Review by James Slone

Review date: 04/2000

Back to top 

Nightshade Forest EP

Summoning - Nightshade Forest EP ©1997 Napalm Records
1. Mirkwood
2. Kortirion Among The Trees
3. Flesh And Blood
4. Habbanan Beneath The Stars

Arguably the best material ever released by trance metal gurus Summoning, the thirty-four minute Nightshade Forests EP stands as their least metallic and most ambient work yet. Comprised of four epic songs, the music forgoes the heavy rhythm guitar and hectic compositions of black metal and is dependant instead on drum loops, programmed polyphony, very repetitious song structures and hazy ambience. The guitar lines have been reduced (by their production and execution) to wispy sheets of white noise floating between the keyboard melodies and heavy, often syncopated beats. The melody lines are twisting, hypnotic affairs, almost instantly triggering associations in my mind with Celtic New Agers Ceredwen. The melodies, infectious and repeated for minutes on end, have a way of seeping into one's mind and resurfacing in memory at unexpected moments weeks later.

Music like this will simply be unacceptable to the die hard "true metal" fanatic (you know, the guy who lives for Manowar concerts, collects seven inches of bands called Goatfuck, and thinks Dark Tranquillity are sellouts etc.), but for anyone moderately interested in ambient trance music with a dark fantasy theme, Nightshade Forests is a solid release. "Kortirion among the trees" might very well be the best song Summoning has ever produced, with its thick ambient wash, dub-like breaks and serpentine melody-lines. Anytime I play this album, no matter what I'm doing at the time, I find myself totally immersed in the experience. I had to turn the album off half way through writing this review, as I found myself ensnared in its tapestry of sound and unable to concentrate on the writing process. It's just one of those albums.

Review by James Slone

Review date: 04/2000

Back to top 

Stronghold

Summoning - Stronghold ©1999 Napalm Records
1. Rhun
2. Long Lost To Where No Pathway Goes
3. The Glory Disappears
4. Like Some Snow-white Marble Eyes
5. Where Hope Und Daylight Die
6. The Rotting Horse On The Deadly Ground
7. The Shadow Lies Frozen On The Hills
8. The Loud Music Of The Sky
9. A Distant Flame Before The Sun

I'm kicking myself over this one. A ton of people have attempted telling me how great this Summoning project is and did I listen to them? No...I had to put off getting any of their albums for a long time and now I feel foolish. Stronghold is simply a magnificent, epic and wonderful release that is captivating and moving. Not bad for a so-called black metal side project. Summoning relies on carefully measured rhythms, keyboard and synth bases and to the point guitar lines to create this vast, immense sounding world of music. The only real tie-in to black metal is the lacerated vocals that actually fit the music perfectly. The songs themselves move ever so smoothly forward and use excellent climax techniques. It is quite easy to find yourself completely entranced within this album while you're listening to it. There is no filler material or moments where you might lose attention. I'm not inclined to say this often, but this is one release that I think everyone into dark, gothic, black or extreme metal should own. Stronghold is a brilliant and damn near perfect release.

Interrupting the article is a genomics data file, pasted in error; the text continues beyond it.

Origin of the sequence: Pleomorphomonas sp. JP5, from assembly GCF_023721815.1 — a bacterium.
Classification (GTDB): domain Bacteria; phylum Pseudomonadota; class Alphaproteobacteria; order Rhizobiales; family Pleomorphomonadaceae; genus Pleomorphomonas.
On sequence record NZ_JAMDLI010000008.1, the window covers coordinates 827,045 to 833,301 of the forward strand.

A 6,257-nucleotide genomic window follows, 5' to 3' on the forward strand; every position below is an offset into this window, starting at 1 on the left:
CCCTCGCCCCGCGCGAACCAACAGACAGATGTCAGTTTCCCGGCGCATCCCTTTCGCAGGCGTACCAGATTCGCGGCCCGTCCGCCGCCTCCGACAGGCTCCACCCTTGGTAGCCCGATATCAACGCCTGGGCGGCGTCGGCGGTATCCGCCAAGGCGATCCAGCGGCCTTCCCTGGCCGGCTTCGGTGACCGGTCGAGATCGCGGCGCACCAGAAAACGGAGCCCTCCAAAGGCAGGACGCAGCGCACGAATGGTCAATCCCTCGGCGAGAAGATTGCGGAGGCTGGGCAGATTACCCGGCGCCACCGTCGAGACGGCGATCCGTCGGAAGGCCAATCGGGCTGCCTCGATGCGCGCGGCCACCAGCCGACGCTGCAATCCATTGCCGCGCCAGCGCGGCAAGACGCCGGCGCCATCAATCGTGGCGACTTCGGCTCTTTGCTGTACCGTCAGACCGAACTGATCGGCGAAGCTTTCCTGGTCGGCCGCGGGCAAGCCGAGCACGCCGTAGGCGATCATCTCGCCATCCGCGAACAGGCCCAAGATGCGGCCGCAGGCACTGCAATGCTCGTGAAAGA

Review by John Chedsey

Review date: 09/1999

Back to top 

Let Mortal Heroes Sing Your Fame

Summoning - Let Mortal Heroes Sing Your Fame ©2001 Napalm Records
1. A New Power Is Rising
2. South Away
3. In Hollow Halls Beneath the Fells
4. Our Foes Shall Fall
5. The Mountain King's Return
6. Runes of Power
7. Ashen Cold
8. Farewell

It's only fitting that a band that bases their music on J.R.R. Tolkien's Middle Earth might ultimately end up sounding a bit dated. Although I've always had a soft spot for Summoning and their obsession with castles, big ol' mountain valleys surrounded by rock cliffs and presumably gnomes of some sort, I must admit my interest in them waned after 1999's Stronghold. That album to me encapsulated their sound rather well and in impressive form. Let Mortal Heroes Sing Your Fame sticks to that established sound, but fails to really contribute anything new, aside from eight more songs with the same formula. This is not to say it's a bad album, but it doesn't quite get me all stirred up and ready to hoist swords the way previous releases did.

The part of the album that stands out now is just the simple advancements keyboards and technological contributions over the past decade. Some of the synthesizers just sound a little on the outdated and "budget oriented" side of things. And granted, that is merely just a reality of where electronic instruments were just a few short years ago. On the flipside of that equation, Summoning uses programmed drums but they manage to get a good sound with them as well as a solid, neo-tribal approach much of the time. This is one aspect of Summoning's sound I still appreciate.

Let Mortal Heroes Sing Your Fame is certainly not a bad album, but it definitely has a tendency to sound as though the band was stuck on the musical ideas of Stronghold. What this album lacks is any particular track that truly stands out as ridiculously epic. Instead, the album tends to just present itself as "Hi, we're Summoning, and we tinker around with songs like this". Perhaps it just lags a bit considering how impressive some of their 90s output was (at least at the time).

Review by John Chedsey

Review date: 02/2012

Back to top